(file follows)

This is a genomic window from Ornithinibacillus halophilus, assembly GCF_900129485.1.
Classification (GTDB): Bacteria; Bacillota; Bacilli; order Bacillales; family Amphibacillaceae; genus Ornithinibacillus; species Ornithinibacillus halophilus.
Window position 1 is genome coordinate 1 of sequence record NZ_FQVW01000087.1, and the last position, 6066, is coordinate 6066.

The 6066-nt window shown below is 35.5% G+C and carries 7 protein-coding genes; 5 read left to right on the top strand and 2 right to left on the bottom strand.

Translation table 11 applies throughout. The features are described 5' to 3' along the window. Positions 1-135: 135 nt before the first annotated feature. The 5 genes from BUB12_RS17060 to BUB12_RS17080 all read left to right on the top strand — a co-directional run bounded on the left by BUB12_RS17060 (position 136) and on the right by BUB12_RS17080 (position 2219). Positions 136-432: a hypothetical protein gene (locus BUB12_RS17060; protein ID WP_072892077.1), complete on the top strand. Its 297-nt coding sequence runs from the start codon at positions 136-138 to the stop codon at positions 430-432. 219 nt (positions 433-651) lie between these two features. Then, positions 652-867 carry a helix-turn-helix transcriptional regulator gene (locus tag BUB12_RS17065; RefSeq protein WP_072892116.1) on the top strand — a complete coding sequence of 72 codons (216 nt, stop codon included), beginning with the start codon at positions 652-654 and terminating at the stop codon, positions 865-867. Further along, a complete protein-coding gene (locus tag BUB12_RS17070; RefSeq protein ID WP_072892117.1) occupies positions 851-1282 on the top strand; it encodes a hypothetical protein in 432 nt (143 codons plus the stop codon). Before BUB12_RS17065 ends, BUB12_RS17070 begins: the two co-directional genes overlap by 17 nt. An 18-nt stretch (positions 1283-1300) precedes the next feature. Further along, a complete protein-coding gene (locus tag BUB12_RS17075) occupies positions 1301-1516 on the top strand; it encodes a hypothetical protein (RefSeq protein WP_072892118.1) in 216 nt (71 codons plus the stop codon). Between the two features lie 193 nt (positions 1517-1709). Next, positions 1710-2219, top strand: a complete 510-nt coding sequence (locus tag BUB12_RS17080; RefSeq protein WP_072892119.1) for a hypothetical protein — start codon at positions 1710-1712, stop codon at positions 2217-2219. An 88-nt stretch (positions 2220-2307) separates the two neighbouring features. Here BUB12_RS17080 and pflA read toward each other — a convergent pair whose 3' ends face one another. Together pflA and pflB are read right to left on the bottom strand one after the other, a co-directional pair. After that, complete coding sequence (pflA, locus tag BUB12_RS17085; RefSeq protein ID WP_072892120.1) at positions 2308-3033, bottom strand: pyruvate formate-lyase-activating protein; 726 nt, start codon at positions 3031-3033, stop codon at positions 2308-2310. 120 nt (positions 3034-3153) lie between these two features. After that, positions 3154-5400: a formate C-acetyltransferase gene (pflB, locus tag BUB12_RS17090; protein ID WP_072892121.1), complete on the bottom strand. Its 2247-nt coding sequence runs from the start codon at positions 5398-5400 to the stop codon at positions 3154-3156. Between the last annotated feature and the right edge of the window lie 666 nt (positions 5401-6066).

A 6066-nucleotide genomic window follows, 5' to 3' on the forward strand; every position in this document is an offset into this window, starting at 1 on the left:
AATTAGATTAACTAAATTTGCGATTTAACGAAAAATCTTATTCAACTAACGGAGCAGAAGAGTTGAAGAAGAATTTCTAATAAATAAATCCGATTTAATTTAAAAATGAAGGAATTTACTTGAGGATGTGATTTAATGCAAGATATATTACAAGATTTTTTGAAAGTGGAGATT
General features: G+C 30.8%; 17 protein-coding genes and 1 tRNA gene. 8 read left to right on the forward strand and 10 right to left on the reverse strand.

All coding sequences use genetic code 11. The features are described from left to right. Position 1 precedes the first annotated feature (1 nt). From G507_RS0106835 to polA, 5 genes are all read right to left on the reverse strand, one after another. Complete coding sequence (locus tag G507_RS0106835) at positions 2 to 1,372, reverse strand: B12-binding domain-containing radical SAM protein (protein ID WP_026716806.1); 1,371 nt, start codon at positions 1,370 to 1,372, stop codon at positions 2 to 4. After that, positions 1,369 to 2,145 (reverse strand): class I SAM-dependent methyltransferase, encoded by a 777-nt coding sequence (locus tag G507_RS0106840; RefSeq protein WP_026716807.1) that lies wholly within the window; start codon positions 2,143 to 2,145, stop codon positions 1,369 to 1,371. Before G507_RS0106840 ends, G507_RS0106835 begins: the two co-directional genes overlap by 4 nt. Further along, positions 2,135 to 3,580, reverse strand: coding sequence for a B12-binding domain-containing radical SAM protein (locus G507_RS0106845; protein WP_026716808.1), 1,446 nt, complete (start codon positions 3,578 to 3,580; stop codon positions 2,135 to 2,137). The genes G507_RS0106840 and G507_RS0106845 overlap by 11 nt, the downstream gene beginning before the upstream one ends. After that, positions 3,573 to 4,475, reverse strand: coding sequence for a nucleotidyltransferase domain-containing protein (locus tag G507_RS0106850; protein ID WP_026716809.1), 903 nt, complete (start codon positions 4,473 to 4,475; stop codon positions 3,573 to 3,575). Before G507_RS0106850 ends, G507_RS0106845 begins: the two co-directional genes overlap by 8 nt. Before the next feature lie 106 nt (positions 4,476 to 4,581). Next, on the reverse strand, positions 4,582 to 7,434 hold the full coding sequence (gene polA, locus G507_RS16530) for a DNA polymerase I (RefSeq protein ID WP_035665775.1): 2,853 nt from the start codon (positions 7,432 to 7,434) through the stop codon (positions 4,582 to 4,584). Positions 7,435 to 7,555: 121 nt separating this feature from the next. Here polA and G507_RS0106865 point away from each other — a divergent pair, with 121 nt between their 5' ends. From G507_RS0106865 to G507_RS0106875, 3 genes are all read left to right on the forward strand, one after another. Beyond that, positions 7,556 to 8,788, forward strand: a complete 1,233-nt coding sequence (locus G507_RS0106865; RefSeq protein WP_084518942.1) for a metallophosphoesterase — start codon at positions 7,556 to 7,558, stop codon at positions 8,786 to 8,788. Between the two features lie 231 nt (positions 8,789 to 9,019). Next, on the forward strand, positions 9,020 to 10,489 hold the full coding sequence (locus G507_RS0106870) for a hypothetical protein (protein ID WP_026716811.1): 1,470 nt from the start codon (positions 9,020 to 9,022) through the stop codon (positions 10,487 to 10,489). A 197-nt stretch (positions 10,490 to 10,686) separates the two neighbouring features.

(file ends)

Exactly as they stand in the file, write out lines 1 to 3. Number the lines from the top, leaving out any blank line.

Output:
This is a genomic window from Ornithinibacillus halophilus, assembly GCF_900129485.1.
Classification (GTDB): Bacteria; Bacillota; Bacilli; order Bacillales; family Amphibacillaceae; genus Ornithinibacillus; species Ornithinibacillus halophilus.
Window position 1 is genome coordinate 1 of sequence record NZ_FQVW01000087.1, and the last position, 6066, is coordinate 6066.